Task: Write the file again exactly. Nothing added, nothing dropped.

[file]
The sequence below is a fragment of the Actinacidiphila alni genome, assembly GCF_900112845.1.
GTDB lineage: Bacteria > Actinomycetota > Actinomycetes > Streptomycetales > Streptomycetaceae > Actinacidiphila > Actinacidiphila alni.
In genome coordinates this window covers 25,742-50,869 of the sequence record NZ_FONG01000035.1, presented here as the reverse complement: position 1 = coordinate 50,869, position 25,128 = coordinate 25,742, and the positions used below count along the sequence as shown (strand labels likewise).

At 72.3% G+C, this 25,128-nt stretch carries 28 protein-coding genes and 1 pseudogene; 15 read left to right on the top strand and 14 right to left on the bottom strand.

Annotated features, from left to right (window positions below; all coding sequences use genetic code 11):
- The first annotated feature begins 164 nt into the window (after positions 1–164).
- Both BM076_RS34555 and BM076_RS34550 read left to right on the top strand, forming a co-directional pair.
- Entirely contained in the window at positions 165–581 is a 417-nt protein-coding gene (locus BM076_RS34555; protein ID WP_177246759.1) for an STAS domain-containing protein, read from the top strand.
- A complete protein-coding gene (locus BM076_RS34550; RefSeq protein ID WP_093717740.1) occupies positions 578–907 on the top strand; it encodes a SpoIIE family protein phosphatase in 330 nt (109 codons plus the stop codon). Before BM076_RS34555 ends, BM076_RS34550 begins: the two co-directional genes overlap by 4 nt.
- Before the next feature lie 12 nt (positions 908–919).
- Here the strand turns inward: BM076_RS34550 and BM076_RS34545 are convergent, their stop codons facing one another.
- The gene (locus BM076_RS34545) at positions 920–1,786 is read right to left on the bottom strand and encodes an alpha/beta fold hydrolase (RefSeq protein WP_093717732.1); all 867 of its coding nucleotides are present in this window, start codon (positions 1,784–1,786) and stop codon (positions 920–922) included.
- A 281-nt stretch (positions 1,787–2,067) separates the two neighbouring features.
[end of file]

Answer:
The sequence below is a fragment of the Actinacidiphila alni genome, assembly GCF_900112845.1.
GTDB lineage: Bacteria > Actinomycetota > Actinomycetes > Streptomycetales > Streptomycetaceae > Actinacidiphila > Actinacidiphila alni.
In genome coordinates this window covers 25,742-50,869 of the sequence record NZ_FONG01000035.1, presented here as the reverse complement: position 1 = coordinate 50,869, position 25,128 = coordinate 25,742, and the positions used below count along the sequence as shown (strand labels likewise).

At 72.3% G+C, this 25,128-nt stretch carries 28 protein-coding genes and 1 pseudogene; 15 read left to right on the top strand and 14 right to left on the bottom strand.

Annotated features, from left to right (window positions below; all coding sequences use genetic code 11):
- The first annotated feature begins 164 nt into the window (after positions 1–164).
- Both BM076_RS34555 and BM076_RS34550 read left to right on the top strand, forming a co-directional pair.
- Entirely contained in the window at positions 165–581 is a 417-nt protein-coding gene (locus BM076_RS34555; protein ID WP_177246759.1) for an STAS domain-containing protein, read from the top strand.
- A complete protein-coding gene (locus BM076_RS34550; RefSeq protein ID WP_093717740.1) occupies positions 578–907 on the top strand; it encodes a SpoIIE family protein phosphatase in 330 nt (109 codons plus the stop codon). Before BM076_RS34555 ends, BM076_RS34550 begins: the two co-directional genes overlap by 4 nt.
- Before the next feature lie 12 nt (positions 908–919).
- Here the strand turns inward: BM076_RS34550 and BM076_RS34545 are convergent, their stop codons facing one another.
- The gene (locus BM076_RS34545) at positions 920–1,786 is read right to left on the bottom strand and encodes an alpha/beta fold hydrolase (RefSeq protein WP_093717732.1); all 867 of its coding nucleotides are present in this window, start codon (positions 1,784–1,786) and stop codon (positions 920–922) included.
- A 281-nt stretch (positions 1,787–2,067) separates the two neighbouring features.